Where the River Bends
At the end of Peperharow Road, where the River Wey makes a 90 degree turn, is a sandy place known to generations of children as ‘The Ginny’. The origin of this name is a mystery. For several decades, Charterhouse School maintained this beauty spot as a recreational facility. There was a diving springboard, a clinker-built whaler for the Sea Scouts to row in and a few wooden huts for changing in and for the storage of equipment used for various water activities. At the start of WWII, a brick blockhouse and 15 concrete tank traps were added to the site.
Each summer, come rain or shine, someone was swimming there nearly every day. The older children would venture round the bend downstream and upstream beyond the outflow to Hell’s Ditch. Surface flotsam such as dead fish and animals, even human excrement, didn’t bother us; we just swam underwater until it had passed.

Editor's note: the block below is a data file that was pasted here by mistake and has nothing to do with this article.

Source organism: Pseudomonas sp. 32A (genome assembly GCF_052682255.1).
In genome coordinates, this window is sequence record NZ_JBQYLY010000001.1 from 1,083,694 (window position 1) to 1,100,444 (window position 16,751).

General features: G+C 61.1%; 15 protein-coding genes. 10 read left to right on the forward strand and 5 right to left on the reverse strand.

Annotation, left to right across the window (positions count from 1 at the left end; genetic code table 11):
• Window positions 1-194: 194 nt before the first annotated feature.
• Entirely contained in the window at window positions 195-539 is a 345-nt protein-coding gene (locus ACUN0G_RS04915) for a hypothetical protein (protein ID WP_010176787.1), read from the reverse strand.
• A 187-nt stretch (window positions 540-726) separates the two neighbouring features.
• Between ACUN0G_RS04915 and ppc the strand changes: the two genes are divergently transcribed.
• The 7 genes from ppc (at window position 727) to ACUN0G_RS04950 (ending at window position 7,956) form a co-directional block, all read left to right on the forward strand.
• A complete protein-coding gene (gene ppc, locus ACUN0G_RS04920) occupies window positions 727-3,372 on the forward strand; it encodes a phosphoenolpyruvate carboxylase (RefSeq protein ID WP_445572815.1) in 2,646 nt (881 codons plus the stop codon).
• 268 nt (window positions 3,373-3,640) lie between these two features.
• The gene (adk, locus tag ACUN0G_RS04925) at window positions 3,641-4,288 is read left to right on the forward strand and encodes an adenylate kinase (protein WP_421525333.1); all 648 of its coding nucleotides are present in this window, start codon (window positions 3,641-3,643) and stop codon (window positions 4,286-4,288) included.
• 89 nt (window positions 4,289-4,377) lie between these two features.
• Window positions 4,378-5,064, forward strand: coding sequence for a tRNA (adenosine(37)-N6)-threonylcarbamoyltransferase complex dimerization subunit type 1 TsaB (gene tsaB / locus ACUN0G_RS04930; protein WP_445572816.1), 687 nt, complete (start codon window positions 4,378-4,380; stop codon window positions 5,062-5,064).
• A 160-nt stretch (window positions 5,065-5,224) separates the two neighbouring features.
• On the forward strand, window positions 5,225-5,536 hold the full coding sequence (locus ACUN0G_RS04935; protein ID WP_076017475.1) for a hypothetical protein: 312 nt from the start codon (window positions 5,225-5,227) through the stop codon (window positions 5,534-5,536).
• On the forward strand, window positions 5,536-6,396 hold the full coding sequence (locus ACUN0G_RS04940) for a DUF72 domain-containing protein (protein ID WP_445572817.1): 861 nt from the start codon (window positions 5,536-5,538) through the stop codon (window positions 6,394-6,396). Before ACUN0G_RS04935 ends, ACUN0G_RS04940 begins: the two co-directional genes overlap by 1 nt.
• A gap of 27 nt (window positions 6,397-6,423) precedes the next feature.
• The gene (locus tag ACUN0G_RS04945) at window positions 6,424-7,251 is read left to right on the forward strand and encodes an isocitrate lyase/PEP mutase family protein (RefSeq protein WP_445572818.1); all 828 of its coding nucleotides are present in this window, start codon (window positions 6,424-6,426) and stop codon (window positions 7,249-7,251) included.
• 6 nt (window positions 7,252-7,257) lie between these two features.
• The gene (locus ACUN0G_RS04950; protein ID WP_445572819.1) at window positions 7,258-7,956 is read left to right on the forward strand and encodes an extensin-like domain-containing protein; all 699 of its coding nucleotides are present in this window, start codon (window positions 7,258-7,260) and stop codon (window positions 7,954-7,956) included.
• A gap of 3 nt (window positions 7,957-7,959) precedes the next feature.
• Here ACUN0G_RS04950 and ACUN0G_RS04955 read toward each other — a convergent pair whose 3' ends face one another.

A game was created with the tank traps, each having a number chalked on them and children hiding behind them. A guesser had to correctly couple the person with a number. The one using least guesses was the winner and received sweets and marbles from the rest of the players. Some cheating occurred because the traps were so positioned that moving from one to another could not be seen by the guesser out front. Six of these traps are still there.
By the late 1940s, Charterhouse School ceased their involvement with the site and all the paraphernalia disappeared. The attraction for swimmers quickly dissipated and, by 1953, myself and a pal, Tony Davey, were the only two swimming regularly.